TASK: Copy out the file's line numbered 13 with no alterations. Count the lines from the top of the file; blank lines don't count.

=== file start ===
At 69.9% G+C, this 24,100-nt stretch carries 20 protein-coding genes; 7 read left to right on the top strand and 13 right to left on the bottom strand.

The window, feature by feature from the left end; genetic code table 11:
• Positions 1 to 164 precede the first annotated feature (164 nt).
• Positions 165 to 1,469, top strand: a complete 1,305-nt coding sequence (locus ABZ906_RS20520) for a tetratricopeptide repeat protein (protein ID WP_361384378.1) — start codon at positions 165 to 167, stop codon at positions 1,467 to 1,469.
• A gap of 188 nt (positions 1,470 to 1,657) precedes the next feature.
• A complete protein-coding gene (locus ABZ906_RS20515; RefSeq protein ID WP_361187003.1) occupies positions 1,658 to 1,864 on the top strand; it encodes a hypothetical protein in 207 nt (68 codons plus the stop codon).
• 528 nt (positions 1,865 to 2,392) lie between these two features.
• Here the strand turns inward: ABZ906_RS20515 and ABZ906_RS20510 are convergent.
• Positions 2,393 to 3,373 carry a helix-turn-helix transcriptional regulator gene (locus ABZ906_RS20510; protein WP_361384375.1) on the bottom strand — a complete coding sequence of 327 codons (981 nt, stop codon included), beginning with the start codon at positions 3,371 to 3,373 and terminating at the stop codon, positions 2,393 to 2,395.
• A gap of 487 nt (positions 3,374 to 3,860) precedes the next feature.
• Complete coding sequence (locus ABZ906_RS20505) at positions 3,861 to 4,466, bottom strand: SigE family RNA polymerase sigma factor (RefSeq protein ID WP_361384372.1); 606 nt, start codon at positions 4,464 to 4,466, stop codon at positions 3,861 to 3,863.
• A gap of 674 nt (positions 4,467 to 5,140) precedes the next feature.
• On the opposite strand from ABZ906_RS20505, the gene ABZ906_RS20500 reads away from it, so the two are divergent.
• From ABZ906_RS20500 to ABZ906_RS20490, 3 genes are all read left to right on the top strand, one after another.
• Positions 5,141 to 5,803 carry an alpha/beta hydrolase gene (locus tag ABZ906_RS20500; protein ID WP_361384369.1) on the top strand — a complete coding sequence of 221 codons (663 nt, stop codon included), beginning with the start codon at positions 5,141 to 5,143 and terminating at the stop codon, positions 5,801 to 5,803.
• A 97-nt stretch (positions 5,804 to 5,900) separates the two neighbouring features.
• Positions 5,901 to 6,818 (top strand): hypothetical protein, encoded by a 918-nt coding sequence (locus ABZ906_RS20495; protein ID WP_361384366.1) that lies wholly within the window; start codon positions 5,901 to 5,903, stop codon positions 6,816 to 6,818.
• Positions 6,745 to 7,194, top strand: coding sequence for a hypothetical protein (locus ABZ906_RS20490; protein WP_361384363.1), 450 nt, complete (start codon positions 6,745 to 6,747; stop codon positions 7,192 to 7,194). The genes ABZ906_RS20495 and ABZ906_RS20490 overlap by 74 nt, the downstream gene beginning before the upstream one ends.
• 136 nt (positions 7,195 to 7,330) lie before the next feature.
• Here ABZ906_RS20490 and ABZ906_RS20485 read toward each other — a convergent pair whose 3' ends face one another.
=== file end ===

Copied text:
• On the opposite strand from ABZ906_RS20505, the gene ABZ906_RS20500 reads away from it, so the two are divergent.